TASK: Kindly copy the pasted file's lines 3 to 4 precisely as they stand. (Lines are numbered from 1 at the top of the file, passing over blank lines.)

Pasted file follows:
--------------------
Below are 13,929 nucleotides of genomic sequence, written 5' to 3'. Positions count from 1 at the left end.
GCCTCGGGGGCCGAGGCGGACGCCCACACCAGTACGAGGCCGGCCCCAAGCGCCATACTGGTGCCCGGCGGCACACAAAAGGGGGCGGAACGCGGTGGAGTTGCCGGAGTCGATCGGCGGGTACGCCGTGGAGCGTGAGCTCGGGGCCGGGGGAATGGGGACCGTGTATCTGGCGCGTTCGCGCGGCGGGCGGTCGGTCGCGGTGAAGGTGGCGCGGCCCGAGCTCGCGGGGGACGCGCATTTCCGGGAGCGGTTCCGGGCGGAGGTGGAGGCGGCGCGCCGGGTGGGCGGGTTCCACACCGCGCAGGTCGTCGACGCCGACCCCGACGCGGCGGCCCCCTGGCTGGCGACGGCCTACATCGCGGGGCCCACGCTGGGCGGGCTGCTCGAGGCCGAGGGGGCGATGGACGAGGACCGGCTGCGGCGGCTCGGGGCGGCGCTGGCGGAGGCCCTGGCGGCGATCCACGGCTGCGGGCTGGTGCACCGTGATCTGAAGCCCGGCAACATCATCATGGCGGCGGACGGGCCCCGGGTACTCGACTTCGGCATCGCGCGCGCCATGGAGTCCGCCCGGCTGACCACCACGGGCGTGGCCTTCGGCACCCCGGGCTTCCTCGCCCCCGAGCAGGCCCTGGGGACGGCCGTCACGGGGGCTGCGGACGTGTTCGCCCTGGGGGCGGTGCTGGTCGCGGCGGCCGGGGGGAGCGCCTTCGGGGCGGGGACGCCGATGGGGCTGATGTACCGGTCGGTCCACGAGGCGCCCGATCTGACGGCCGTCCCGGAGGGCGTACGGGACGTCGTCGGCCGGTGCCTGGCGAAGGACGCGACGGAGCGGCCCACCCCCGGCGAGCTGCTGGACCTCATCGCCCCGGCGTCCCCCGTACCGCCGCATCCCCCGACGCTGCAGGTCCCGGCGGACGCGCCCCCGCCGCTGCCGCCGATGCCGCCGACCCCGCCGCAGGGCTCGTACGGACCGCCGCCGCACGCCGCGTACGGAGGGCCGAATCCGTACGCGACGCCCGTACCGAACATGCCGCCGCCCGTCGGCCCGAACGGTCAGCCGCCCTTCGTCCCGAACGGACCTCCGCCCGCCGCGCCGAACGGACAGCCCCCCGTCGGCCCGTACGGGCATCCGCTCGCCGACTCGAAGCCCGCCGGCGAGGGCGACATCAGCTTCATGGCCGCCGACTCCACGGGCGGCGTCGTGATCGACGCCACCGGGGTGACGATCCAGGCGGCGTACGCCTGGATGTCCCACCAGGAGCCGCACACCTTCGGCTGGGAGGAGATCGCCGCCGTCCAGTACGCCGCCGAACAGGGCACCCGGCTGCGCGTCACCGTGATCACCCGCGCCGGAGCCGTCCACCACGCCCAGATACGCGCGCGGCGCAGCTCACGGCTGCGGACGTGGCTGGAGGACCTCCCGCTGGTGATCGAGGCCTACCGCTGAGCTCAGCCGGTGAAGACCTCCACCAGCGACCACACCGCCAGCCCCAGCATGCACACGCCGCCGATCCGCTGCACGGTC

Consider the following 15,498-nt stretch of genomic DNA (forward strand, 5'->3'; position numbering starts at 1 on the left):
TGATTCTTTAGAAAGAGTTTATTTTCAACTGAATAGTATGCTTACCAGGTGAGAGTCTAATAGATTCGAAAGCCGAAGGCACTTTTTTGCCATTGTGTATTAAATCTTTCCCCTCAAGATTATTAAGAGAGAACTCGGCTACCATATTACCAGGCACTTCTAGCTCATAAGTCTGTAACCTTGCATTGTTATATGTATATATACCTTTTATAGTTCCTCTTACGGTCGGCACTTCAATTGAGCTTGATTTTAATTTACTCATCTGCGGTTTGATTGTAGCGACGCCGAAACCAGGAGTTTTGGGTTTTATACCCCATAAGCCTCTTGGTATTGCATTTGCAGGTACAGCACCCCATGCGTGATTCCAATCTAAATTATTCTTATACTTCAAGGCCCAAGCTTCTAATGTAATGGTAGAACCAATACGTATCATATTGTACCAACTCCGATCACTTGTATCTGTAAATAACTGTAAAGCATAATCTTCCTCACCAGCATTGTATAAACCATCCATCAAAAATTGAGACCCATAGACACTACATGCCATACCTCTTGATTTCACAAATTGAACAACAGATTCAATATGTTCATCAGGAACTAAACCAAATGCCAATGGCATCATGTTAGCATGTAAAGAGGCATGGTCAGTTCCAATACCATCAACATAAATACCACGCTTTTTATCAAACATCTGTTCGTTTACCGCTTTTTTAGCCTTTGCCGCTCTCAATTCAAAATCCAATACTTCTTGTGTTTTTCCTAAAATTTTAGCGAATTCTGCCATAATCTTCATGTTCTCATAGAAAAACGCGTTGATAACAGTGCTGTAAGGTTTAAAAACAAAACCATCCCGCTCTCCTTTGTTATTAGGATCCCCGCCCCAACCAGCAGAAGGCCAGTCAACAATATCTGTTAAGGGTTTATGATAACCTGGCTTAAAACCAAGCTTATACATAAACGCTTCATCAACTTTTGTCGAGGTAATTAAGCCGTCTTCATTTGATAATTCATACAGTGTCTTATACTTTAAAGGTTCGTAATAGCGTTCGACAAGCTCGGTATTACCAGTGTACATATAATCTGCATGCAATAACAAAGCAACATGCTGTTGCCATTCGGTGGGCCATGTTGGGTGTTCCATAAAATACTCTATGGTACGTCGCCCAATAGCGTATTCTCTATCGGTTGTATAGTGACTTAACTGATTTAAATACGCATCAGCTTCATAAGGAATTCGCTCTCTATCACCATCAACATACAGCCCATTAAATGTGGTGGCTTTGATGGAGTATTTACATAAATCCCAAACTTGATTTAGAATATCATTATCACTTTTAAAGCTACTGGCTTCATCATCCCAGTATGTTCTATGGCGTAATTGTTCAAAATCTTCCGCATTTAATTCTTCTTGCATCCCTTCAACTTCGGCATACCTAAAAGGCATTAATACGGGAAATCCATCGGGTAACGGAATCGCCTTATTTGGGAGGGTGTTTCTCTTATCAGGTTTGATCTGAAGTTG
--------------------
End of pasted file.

Consider the following 15,498-nt stretch of genomic DNA (forward strand, 5'->3'; position numbering starts at 1 on the left):
TGATTCTTTAGAAAGAGTTTATTTTCAACTGAATAGTATGCTTACCAGGTGAGAGTCTAATAGATTCGAAAGCCGAAGGCACTTTTTTGCCATTGTGTATTAAATCTTTCCCCTCAAGATTATTAAGAGAGAACTCGGCTACCATATTACCAGGCACTTCTAGCTCATAAGTCTGTAACCTTGCATTGTTATATGTATATATACCTTTTATAGTTCCTCTTACGGTCGGCACTTCAATTGAGCTTGATTTTAATTTACTCATCTGCGGTTTGATTGTAGCGACGCCGAAACCAGGAGTTTTGGGTTTTATACCCCATAAGCCTCTTGGTATTGCATTTGCAGGTACAGCACCCCATGCGTGATTCCAATCTAAATTATTCTTATACTTCAAGGCCCAAGCTTCTAATGTAATGGTAGAACCAATACGTATCATATTGTACCAACTCCGATCACTTGTATCTGTAAATAACTGTAAAGCATAATCTTCCTCACCAGCATTGTATAAACCATCCATCAAAAATTGAGACCCATAGACACTACATGCCATACCTCTTGATTTCACAAATTGAACAACAGATTCAATATGTTCATCAGGAACTAAACCAAATGCCAATGGCATCATGTTAGCATGTAAAGAGGCATGGTCAGTTCCAATACCATCAACATAAATACCACGCTTTTTATCAAACATCTGTTCGTTTACCGCTTTTTTAGCCTTTGCCGCTCTCAATTCAAAATCCAATACTTCTTGTGTTTTTCCTAAAATTTTAGCGAATTCTGCCATAATCTTCATGTTCTCATAGAAAAACGCGTTGATAACAGTGCTGTAAGGTTTAAAAACAAAACCATCCCGCTCTCCTTTGTTATTAGGATCCCCGCCCCAACCAGCAGAAGGCCAGTCAACAATATCTGTTAAGGGTTTATGATAACCTGGCTTAAAACCAAGCTTATACATAAACGCTTCATCAACTTTTGTCGAGGTAATTAAGCCGTCTTCATTTGATAATTCATACAGTGTCTTATACTTTAAAGGTTCGTAATAGCGTTCGACAAGCTCGGTATTACCAGTGTACATATAATCTGCATGCAATAACAAAGCAACATGCTGTTGCCATTCGGTGGGCCATGTTGGGTGTTCCATAAAATACTCTATGGTACGTCGCCCAATAGCGTATTCTCTATCGGTTGTATAGTGACTTAACTGATTTAAATACGCATCAGCTTCATAAGGAATTCGCTCTCTATCACCATCAACATACAGCCCATTAAATGTGGTGGCTTTGATGGAGTATTTACATAAATCCCAAACTTGATTTAGAATATCATTATCACTTTTAAAGCTACTGGCTTCATCATCCCAGTATGTTCTATGGCGTAATTGTTCAAAATCTTCCGCATTTAATTCTTCTTGCATCCCTTCAACTTCGGCATACCTAAAAGGCATTAATACGGGAAATCCATCGGGTAACGGAATCGCCTTATTTGGGAGGGTGTTTCTCTTATCAGGTTTGATCTGAAGTTG